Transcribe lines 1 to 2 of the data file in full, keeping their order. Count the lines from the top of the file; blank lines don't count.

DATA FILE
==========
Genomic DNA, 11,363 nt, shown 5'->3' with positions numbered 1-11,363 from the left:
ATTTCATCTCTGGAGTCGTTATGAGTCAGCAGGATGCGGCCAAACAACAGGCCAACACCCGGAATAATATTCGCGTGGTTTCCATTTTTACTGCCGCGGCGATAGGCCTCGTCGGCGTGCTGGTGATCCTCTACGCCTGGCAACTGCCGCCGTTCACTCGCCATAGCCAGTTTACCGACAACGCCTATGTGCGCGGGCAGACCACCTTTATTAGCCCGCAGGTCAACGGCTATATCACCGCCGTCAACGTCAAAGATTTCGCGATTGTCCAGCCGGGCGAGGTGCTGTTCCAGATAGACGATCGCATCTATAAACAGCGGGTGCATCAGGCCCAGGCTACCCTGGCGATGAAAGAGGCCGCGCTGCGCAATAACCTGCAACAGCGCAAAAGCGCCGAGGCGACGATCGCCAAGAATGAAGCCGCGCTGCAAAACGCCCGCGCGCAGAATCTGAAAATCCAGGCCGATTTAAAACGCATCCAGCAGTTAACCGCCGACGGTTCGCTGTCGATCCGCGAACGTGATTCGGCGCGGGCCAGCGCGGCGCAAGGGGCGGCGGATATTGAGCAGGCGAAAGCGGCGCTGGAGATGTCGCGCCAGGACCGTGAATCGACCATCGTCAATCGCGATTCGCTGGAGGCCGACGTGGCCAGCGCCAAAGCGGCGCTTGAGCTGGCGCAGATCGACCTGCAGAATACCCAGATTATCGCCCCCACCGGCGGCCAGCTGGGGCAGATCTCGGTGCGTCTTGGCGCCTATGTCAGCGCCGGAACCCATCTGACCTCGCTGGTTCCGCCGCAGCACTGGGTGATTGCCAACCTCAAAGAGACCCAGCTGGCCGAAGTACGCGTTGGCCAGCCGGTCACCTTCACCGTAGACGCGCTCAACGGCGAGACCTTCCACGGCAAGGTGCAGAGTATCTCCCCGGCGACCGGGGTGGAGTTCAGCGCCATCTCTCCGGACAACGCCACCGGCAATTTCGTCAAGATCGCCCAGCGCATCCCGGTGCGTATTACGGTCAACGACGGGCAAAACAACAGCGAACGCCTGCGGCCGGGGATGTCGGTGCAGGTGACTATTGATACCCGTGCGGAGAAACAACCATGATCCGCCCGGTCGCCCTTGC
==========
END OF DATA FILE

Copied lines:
Genomic DNA, 11,363 nt, shown 5'->3' with positions numbered 1-11,363 from the left:
ATTTCATCTCTGGAGTCGTTATGAGTCAGCAGGATGCGGCCAAACAACAGGCCAACACCCGGAATAATATTCGCGTGGTTTCCATTTTTACTGCCGCGGCGATAGGCCTCGTCGGCGTGCTGGTGATCCTCTACGCCTGGCAACTGCCGCCGTTCACTCGCCATAGCCAGTTTACCGACAACGCCTATGTGCGCGGGCAGACCACCTTTATTAGCCCGCAGGTCAACGGCTATATCACCGCCGTCAACGTCAAAGATTTCGCGATTGTCCAGCCGGGCGAGGTGCTGTTCCAGATAGACGATCGCATCTATAAACAGCGGGTGCATCAGGCCCAGGCTACCCTGGCGATGAAAGAGGCCGCGCTGCGCAATAACCTGCAACAGCGCAAAAGCGCCGAGGCGACGATCGCCAAGAATGAAGCCGCGCTGCAAAACGCCCGCGCGCAGAATCTGAAAATCCAGGCCGATTTAAAACGCATCCAGCAGTTAACCGCCGACGGTTCGCTGTCGATCCGCGAACGTGATTCGGCGCGGGCCAGCGCGGCGCAAGGGGCGGCGGATATTGAGCAGGCGAAAGCGGCGCTGGAGATGTCGCGCCAGGACCGTGAATCGACCATCGTCAATCGCGATTCGCTGGAGGCCGACGTGGCCAGCGCCAAAGCGGCGCTTGAGCTGGCGCAGATCGACCTGCAGAATACCCAGATTATCGCCCCCACCGGCGGCCAGCTGGGGCAGATCTCGGTGCGTCTTGGCGCCTATGTCAGCGCCGGAACCCATCTGACCTCGCTGGTTCCGCCGCAGCACTGGGTGATTGCCAACCTCAAAGAGACCCAGCTGGCCGAAGTACGCGTTGGCCAGCCGGTCACCTTCACCGTAGACGCGCTCAACGGCGAGACCTTCCACGGCAAGGTGCAGAGTATCTCCCCGGCGACCGGGGTGGAGTTCAGCGCCATCTCTCCGGACAACGCCACCGGCAATTTCGTCAAGATCGCCCAGCGCATCCCGGTGCGTATTACGGTCAACGACGGGCAAAACAACAGCGAACGCCTGCGGCCGGGGATGTCGGTGCAGGTGACTATTGATACCCGTGCGGAGAAACAACCATGATCCGCCCGGTCGCCCTTGC